Miska Hauser

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Miska (Michael) Hauser (* 1822 in Preßburg ; † December 8, 1887 in Vienna ) was an Austro-Hungarian violin virtuoso and composer .



Hauser's father, a well-known violinist and friend of Beethoven , awakened his son's passion for violin playing. Hauser received his first musical training in Pressburg from Josef Matalay . From 1835 he continued his violin lessons in Vienna with Joseph Böhm and Joseph Mayseder and studied composition with Conradin Kreutzer and Simon Sechter .

Concert tours

From 1839 onwards, Hauser undertook a large number of extensive concert tours through Germany , Scandinavia and Russia and acquired the reputation of an excellent violin virtuoso. In the summer of 1847 he returned to Pressburg to continue his composition studies. During this time, his Pressburg concerts with the pianist Anton Rubinstein were of particular importance. In 1850 he went to England and from there to the USA , where he made a number of major concert tours. In 1853 he toured California and South America , on September 15, 1854 he went to Australia , where he performed in all major cities.

Grave of Miska Hauser (with a different name and year of birth) in the Vienna Central Cemetery

On July 15, 1858, he returned to his native Vienna via India , Egypt and Malta, in order to give concerts in the largest cities of the Austro-Hungarian monarchy in the 1858/59 season .

From 1860 Hauser resumed his international tours, played at the court of the Turkish sultan in Constantinople and with great success at the Italian royal court, where he was appointed Knight of St. Mauritius and the Order of Lazarus by King Victor Emmanuel II .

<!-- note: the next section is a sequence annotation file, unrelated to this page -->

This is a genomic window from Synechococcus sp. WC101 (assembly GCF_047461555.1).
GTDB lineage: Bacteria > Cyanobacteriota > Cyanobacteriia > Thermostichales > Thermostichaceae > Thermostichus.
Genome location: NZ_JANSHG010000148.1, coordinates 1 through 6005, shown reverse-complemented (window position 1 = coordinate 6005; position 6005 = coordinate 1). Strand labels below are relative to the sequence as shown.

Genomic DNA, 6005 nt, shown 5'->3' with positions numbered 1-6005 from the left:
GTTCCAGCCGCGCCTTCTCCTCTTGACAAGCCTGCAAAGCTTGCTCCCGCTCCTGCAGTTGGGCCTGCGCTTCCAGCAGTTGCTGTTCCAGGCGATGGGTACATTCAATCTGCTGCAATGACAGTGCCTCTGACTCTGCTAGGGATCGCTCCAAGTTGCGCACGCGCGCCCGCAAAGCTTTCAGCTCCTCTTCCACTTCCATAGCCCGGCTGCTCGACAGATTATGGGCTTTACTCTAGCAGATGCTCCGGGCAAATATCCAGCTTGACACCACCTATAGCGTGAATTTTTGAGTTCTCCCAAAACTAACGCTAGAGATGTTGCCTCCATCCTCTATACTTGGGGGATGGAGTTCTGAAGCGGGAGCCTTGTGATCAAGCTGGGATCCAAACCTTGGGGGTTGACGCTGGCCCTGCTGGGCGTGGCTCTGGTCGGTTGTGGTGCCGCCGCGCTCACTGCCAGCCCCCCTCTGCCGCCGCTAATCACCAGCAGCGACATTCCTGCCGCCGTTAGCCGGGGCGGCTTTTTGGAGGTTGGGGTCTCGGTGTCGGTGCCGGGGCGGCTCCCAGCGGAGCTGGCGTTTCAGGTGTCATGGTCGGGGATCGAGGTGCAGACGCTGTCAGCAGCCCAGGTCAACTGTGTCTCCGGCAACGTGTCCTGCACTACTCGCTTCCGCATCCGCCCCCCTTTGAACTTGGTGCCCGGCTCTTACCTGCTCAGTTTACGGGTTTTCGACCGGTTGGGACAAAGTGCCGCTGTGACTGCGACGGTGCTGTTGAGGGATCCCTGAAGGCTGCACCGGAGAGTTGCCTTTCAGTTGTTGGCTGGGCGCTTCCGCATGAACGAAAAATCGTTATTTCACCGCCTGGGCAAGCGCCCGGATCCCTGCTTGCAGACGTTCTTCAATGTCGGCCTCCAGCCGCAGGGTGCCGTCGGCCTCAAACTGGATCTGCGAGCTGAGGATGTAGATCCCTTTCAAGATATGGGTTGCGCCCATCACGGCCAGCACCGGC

Concerts in Paris and Berlin followed from 1861–1864, and in 1874 he gave his last public concert in Cologne .

Due to his effective technique and virtuosity, Hauser's appearance was one of the greatest musical events in Europe.

Miska Hauser found his final resting place in the old Israelite part of the Vienna Central Cemetery .

Writings and works

Hauser wrote several small-format violon compositions, the most popular of which were Songs Without Words for violin and Rhapsody hongroise for violin. The specialty of his works was the use of Hungarian rhythmic intonation peculiarities .

His impressions of his great American trip, first published as letters in the Ostdeutsche Post (Vienna), were later published by Hauser in book form:

From the traveling book of an Austrian virtuoso (Leipzig 1858/59, 2 volumes).


Web links

Commons : Miska Hauser  - collection of images, videos and audio files